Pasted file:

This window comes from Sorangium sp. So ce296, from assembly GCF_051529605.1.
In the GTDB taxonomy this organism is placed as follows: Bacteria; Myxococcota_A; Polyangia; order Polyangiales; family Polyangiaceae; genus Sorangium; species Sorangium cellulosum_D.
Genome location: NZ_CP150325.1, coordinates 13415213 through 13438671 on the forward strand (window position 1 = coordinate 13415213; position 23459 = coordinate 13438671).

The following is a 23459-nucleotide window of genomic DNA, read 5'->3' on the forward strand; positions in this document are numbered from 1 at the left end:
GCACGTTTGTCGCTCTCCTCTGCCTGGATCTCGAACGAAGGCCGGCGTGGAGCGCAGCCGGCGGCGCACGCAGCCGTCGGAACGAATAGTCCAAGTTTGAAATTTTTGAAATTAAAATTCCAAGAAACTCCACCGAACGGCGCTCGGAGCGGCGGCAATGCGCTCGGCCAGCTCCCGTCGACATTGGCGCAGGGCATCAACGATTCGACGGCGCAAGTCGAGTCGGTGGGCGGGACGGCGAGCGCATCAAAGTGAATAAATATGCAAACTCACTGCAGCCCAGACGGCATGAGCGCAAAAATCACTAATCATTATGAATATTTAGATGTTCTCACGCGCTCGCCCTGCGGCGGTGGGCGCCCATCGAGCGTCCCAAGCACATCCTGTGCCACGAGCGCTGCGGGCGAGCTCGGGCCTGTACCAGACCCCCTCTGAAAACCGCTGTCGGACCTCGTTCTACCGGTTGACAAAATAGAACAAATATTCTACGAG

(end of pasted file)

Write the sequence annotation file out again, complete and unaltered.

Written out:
This window comes from Sorangium sp. So ce296, from assembly GCF_051529605.1.
In the GTDB taxonomy this organism is placed as follows: Bacteria; Myxococcota_A; Polyangia; order Polyangiales; family Polyangiaceae; genus Sorangium; species Sorangium cellulosum_D.
Genome location: NZ_CP150325.1, coordinates 13415213 through 13438671 on the forward strand (window position 1 = coordinate 13415213; position 23459 = coordinate 13438671).

The following is a 23459-nucleotide window of genomic DNA, read 5'->3' on the forward strand; positions in this document are numbered from 1 at the left end:
GCACGTTTGTCGCTCTCCTCTGCCTGGATCTCGAACGAAGGCCGGCGTGGAGCGCAGCCGGCGGCGCACGCAGCCGTCGGAACGAATAGTCCAAGTTTGAAATTTTTGAAATTAAAATTCCAAGAAACTCCACCGAACGGCGCTCGGAGCGGCGGCAATGCGCTCGGCCAGCTCCCGTCGACATTGGCGCAGGGCATCAACGATTCGACGGCGCAAGTCGAGTCGGTGGGCGGGACGGCGAGCGCATCAAAGTGAATAAATATGCAAACTCACTGCAGCCCAGACGGCATGAGCGCAAAAATCACTAATCATTATGAATATTTAGATGTTCTCACGCGCTCGCCCTGCGGCGGTGGGCGCCCATCGAGCGTCCCAAGCACATCCTGTGCCACGAGCGCTGCGGGCGAGCTCGGGCCTGTACCAGACCCCCTCTGAAAACCGCTGTCGGACCTCGTTCTACCGGTTGACAAAATAGAACAAATATTCTACGAG